BarkellWH -> RE: Robbie Krieger (May 20 2020 21:06:26)

quote:

I hope I’m still playing at his age.


Odds are you will. In 1983, while on a Washington, DC assignment, I had the great good fortune to see (separately) concerts performed by Andres Segovia, who was at the time 90 years old, and Carlos Montoya, who was 80 years old. I don't know how much longer Segovia performed because the following year I was on an overseas assignment. I do know, however, that Montoya performed until he was 85 or 86 years old.

Bill




TonyGonzales84 -> RE: Robbie Krieger (May 20 2020 23:24:53)

Segovia performed for several years more, as I saw him in Los Angeles, spring 1985.




Auda -> RE: Robbie Krieger (May 21 2020 0:23:28)

quote:

He's playing a fragment of the classical composer Isaac Albeniz's "Asturias" also called (apparently by Albeniz) "Leyenda."


He also used some of it in one of the Doors hits - don't recall which one though. Must be getting old too.

Cheers




Richard Jernigan -> RE: Robbie Krieger (May 21 2020 5:34:39)

quote:

ORIGINAL: Auda

quote:

He's playing a fragment of the classical composer Isaac Albeniz's "Asturias" also called (apparently by Albeniz) "Leyenda."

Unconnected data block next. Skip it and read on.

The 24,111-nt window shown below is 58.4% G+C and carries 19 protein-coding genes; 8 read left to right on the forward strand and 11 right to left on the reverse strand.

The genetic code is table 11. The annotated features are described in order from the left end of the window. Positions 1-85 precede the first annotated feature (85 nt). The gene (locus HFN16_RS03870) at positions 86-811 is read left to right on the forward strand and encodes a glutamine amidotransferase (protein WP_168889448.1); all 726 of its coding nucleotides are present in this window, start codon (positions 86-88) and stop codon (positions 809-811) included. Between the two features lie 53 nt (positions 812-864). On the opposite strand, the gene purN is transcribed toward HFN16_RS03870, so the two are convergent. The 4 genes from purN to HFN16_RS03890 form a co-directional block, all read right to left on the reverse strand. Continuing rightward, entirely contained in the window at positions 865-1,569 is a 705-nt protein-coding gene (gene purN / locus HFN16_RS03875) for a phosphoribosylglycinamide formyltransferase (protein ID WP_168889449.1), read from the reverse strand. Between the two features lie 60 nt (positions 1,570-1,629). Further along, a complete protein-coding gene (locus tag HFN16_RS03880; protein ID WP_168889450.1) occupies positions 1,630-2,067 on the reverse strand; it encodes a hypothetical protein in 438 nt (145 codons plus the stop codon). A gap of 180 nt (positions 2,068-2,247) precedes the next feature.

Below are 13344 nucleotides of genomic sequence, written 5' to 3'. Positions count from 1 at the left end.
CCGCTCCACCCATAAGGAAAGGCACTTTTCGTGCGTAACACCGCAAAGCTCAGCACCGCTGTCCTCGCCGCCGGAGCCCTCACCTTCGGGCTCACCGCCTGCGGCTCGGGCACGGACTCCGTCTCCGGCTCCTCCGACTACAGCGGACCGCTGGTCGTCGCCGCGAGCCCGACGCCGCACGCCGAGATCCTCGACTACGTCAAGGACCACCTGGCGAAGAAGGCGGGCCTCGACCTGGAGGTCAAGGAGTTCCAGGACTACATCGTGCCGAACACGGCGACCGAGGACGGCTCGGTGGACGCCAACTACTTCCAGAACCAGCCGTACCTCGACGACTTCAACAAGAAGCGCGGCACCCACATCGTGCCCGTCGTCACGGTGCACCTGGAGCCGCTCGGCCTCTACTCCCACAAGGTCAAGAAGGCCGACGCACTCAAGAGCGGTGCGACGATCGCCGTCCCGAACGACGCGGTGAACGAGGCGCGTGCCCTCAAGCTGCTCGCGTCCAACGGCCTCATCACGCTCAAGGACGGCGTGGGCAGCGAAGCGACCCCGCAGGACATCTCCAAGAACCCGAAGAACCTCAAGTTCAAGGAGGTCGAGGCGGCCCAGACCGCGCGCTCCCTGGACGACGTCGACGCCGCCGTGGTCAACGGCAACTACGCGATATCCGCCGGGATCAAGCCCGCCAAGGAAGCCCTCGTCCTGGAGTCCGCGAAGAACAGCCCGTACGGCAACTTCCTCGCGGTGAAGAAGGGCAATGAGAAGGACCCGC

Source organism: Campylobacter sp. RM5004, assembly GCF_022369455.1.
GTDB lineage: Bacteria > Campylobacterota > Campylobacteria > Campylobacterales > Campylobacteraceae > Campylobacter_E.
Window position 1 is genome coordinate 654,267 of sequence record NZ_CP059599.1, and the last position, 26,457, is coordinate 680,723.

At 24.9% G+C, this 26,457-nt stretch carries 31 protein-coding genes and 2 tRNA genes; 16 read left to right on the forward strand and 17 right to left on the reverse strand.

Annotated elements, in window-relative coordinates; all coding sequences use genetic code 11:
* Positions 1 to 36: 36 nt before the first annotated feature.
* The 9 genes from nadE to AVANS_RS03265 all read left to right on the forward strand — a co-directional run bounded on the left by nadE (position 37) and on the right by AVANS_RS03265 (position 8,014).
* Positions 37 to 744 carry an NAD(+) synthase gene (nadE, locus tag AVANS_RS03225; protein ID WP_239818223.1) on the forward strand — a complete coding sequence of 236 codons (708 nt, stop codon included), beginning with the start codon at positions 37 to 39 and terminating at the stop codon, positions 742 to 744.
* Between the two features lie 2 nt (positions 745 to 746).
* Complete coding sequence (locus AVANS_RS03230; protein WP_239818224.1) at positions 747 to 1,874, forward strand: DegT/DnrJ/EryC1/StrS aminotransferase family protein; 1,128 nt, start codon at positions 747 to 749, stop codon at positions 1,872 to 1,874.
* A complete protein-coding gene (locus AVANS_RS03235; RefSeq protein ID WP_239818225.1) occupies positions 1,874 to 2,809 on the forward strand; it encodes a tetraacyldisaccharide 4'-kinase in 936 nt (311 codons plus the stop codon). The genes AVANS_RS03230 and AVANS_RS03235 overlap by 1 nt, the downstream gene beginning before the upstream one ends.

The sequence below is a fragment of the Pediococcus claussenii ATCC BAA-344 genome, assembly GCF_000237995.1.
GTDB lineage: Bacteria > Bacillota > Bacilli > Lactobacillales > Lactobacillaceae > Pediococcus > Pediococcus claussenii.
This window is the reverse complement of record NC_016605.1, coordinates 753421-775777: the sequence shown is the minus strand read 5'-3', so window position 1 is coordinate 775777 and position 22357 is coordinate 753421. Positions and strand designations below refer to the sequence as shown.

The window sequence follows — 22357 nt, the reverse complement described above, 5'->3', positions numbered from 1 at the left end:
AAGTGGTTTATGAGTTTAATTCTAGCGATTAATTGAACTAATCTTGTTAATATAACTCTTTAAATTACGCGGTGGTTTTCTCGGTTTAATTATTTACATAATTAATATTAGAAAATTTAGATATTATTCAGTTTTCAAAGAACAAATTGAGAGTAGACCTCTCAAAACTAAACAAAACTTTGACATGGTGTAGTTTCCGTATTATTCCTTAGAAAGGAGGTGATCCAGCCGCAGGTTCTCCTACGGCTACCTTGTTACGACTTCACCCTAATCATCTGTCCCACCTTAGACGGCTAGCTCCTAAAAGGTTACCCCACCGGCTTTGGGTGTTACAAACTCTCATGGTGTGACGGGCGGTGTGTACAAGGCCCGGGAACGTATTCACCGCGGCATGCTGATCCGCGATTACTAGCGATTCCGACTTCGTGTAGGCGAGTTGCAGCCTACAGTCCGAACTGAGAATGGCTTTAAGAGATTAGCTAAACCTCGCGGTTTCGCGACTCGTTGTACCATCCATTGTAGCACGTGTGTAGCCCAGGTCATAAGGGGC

He also used some of it in one of the Doors hits - don't recall which one though. Must be getting old too.

Cheers


Spanish Caravan. It's on Youtube.




Piwin -> RE: Robbie Krieger (May 21 2020 7:15:21)

His solo album "Singularity" from about a decade ago includes a few flamenco-adjacent pieces. My recollection of them is that they were bits and pieces of various palos mixed together without any structure that would be recognized as flamenco.

Perusing the web, it seems that he was taught by Frank Chin and Arnold Lessing, though I can't find anything about them in terms of proficiency. In one video, Krieger says that he taught flamenco in a community college, which, going off of this video, can only make one pause.

Perhaps it is just age, but I'm getting the picture of someone who had some minor degree of interest in flamenco and never bothered to delve any deeper than the superficial.

At the very least, he's proud enough of that vague assemblage of bits and pieces to play it in concerts:




rasqeo77 -> RE: Robbie Krieger (May 21 2020 8:47:12)

I’d have to agree with piwin. I don’t think it’s just his age - he’s just not very good at playing flamenco but I suppose he plays enough to impress people who know nothing about flamenco. He’s not the first to do that and I’m sure he won’t be the last.




Auda -> RE: Robbie Krieger (May 21 2020 23:47:45)

quote:

Spanish Caravan. It's on Youtube.


Cheers for setting me straight.